• The ORSI may comprise tunable diode laser (TDL) instruments, for example manufactured by Boreal Laser Inc., differential absorption laser detection and ranging (DIAL) instruments for example as supplied by ITT ANGEL Service, open path Fourier transform infrared (OP-FTIR) spectroscopy instruments for example manufactured by Edo Corporation, or differential optical absorption spectroscopy (DOAS) instruments for example manufactured by Opsis Inc. Other methods, such as Raman spectroscopy or backscatter absorption gas imaging (BAGI), or any other open path measurement technique as would be known to one of skill in the art, may also comprise the ORSI.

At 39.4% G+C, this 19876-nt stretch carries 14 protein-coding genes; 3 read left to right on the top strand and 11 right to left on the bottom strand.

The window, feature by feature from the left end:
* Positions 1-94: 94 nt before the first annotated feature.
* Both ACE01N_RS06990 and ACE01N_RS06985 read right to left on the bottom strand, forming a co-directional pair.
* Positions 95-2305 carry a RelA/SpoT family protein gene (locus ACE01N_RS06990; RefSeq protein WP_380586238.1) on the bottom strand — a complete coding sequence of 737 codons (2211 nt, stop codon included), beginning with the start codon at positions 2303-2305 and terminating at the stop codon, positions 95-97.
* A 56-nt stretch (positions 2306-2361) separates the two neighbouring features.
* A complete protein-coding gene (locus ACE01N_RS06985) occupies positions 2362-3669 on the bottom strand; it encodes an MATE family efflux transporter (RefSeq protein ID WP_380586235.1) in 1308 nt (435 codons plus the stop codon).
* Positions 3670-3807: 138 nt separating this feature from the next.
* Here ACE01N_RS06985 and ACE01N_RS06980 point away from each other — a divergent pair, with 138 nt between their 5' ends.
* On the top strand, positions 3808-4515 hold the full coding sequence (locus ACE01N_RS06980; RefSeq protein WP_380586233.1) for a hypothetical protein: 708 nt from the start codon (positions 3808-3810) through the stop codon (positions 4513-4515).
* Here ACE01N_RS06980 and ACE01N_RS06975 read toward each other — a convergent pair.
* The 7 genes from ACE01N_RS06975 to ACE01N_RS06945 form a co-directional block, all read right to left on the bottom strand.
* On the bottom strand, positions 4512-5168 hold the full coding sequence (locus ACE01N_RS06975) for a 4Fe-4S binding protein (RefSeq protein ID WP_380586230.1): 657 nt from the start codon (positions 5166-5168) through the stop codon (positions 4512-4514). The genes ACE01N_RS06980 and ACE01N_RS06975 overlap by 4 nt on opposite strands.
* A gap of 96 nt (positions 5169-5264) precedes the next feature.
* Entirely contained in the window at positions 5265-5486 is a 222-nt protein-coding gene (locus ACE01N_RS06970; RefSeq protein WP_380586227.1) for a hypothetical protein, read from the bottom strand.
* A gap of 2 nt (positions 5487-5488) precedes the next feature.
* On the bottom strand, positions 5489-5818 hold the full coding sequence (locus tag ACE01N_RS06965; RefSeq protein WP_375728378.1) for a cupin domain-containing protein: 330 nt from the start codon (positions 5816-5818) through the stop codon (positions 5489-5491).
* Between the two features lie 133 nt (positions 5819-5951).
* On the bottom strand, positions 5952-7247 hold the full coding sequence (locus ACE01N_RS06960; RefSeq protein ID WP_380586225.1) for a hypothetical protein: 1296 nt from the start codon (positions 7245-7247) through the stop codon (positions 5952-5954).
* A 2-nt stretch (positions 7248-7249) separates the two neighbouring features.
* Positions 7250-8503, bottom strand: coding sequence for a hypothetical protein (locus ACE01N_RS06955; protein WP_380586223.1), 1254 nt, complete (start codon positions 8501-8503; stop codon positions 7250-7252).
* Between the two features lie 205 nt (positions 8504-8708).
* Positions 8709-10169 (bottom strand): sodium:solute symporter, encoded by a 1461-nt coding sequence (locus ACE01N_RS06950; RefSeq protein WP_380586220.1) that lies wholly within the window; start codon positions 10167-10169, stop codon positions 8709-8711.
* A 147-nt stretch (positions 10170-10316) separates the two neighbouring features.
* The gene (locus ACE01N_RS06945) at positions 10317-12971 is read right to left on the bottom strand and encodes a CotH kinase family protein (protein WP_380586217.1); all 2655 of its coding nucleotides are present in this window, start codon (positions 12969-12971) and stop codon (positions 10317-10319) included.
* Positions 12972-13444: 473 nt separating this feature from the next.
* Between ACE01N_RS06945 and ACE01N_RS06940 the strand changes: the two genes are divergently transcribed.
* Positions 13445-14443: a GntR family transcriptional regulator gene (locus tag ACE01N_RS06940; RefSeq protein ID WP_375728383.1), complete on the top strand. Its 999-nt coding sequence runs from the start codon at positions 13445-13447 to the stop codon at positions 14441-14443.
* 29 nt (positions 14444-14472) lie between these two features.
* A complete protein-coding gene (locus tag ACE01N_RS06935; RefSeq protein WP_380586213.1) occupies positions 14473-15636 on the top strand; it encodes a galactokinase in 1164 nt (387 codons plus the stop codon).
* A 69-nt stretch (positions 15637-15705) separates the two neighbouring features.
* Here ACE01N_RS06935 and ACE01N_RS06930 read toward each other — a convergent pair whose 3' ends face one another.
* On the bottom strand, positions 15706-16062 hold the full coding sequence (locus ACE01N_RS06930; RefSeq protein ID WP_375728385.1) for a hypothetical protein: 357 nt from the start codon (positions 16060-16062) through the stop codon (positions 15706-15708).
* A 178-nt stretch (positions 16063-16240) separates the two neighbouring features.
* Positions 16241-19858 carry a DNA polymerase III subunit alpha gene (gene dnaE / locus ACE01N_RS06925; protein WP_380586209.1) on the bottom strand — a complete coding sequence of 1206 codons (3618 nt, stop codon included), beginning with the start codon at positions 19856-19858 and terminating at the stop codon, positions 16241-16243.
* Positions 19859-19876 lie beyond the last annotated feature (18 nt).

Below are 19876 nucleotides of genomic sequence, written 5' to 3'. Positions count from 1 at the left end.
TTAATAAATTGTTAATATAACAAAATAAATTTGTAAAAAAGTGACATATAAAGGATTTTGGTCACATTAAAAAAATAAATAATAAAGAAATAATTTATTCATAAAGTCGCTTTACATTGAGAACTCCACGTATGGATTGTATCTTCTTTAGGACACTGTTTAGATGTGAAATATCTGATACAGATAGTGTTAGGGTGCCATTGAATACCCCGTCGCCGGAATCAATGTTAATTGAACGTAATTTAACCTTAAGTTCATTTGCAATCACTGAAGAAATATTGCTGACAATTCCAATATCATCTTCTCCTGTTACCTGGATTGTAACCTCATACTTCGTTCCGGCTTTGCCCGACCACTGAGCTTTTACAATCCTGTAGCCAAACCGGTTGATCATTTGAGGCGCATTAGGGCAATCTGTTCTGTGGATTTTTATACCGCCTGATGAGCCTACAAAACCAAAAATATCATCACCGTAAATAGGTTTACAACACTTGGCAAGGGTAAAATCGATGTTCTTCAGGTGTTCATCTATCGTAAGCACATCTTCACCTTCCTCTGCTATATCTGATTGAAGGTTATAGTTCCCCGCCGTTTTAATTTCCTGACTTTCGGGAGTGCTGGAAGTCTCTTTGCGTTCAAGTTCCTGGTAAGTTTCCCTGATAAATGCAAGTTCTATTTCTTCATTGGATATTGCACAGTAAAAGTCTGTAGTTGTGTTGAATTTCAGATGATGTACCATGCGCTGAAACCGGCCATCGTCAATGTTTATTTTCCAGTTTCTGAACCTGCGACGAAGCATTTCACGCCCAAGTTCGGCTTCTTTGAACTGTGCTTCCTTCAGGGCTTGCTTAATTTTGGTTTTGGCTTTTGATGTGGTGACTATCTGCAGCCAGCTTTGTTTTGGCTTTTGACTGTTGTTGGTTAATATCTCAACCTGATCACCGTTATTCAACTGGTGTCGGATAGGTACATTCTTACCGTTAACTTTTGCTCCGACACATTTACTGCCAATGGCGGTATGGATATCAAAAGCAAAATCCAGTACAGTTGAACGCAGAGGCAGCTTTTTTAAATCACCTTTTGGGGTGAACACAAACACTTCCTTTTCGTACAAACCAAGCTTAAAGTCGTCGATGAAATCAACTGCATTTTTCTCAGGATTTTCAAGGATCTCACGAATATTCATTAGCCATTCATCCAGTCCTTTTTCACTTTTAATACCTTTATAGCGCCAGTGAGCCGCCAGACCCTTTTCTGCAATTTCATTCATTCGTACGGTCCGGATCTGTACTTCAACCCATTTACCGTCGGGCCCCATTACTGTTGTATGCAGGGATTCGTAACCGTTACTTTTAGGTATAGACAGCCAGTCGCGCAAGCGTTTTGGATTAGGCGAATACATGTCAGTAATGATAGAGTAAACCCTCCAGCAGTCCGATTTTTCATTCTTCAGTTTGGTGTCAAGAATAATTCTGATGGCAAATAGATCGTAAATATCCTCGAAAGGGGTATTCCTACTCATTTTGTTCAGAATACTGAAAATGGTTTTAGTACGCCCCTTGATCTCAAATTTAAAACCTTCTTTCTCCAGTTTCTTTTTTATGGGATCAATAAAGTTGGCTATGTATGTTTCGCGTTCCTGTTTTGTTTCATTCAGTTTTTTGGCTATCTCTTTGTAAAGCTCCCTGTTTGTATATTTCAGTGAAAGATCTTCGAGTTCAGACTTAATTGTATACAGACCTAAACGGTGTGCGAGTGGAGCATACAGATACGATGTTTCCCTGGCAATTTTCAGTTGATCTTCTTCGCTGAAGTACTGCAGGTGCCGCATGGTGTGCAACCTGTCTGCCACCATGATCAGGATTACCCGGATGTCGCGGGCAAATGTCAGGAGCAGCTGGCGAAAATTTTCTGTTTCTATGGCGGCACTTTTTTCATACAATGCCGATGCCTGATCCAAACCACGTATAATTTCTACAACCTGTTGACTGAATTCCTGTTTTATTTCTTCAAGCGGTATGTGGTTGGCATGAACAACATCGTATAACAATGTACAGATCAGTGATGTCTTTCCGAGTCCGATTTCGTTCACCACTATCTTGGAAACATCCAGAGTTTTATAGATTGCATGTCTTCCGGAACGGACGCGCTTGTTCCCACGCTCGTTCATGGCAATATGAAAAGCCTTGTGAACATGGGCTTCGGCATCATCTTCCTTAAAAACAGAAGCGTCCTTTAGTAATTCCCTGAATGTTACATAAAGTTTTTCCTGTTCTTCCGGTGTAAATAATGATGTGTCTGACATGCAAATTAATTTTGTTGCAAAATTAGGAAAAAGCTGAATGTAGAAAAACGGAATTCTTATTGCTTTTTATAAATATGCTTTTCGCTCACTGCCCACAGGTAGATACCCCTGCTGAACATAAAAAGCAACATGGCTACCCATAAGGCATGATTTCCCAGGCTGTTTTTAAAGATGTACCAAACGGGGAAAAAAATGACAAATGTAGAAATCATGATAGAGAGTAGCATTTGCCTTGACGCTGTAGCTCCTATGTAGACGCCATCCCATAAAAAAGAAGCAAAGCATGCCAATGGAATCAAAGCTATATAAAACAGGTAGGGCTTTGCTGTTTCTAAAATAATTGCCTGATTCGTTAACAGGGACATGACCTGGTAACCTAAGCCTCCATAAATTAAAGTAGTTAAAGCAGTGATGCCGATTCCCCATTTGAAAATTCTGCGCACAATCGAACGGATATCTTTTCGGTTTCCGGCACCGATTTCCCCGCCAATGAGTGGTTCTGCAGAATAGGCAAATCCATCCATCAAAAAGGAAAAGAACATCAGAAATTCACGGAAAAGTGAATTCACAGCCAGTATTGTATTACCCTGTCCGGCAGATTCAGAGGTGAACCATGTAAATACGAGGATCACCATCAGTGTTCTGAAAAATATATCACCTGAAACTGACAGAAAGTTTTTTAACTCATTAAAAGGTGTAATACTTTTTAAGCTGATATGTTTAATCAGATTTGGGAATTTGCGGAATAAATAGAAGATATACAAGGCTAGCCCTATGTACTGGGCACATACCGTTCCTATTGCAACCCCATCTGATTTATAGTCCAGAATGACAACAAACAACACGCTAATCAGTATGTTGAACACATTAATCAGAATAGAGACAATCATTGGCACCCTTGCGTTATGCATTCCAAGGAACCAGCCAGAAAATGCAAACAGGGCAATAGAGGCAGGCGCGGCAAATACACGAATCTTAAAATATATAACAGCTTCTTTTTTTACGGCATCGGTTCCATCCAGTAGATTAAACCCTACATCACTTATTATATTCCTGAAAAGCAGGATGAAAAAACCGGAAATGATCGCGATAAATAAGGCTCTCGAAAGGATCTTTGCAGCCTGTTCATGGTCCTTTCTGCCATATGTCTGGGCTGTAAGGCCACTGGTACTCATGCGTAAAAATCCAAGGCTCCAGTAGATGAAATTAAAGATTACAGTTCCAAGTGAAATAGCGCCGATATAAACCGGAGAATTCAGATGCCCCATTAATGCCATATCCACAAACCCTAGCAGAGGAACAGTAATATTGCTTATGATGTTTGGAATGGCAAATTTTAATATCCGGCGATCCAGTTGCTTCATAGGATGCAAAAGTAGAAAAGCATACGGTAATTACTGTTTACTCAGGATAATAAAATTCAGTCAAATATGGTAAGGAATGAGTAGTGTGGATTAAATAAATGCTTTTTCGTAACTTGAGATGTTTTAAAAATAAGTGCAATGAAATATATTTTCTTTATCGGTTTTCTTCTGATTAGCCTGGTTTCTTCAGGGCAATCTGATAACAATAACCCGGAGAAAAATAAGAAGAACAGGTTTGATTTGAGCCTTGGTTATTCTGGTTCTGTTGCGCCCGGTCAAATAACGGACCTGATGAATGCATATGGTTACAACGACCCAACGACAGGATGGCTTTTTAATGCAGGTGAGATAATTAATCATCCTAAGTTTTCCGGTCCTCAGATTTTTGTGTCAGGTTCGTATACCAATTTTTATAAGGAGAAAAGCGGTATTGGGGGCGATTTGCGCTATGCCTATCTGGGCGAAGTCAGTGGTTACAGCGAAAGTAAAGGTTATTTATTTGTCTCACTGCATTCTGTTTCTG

• The measurement beam produced by the ORSI may be provided by, for example but not limited to, one or more lasers of one or more wavelengths, or a light or electromagnetic radiation source (EMR) of one or more wavelengths, including at least one wavelength that is absorbed by a gas or particulate of interest. The measurement beam is of a brightness that meets the requirements of the methods taught herein. For example such light or EMR sources could include a laser, a tunable diode laser, a laser followed by a frequency conversion device, an incandescent light, an EMR source passing through an appropriate filter, or an LED source. The light or EMR source is capable of emitting at a single-wavelength or multiple wavelengths as required. In addition, the beam generated by the light, EMR, or laser is intended to include wavelengths that are efficiently propagated across the measurement path, and includes electromagnetic radiation in the ultraviolet, visible, near infrared, or infrared portions of the spectra, as appropriate. If desired, alternate sources, for example thermal, ultrasound, radio waves, microwaves, or X-rays may also be used for a measurement beam, as required.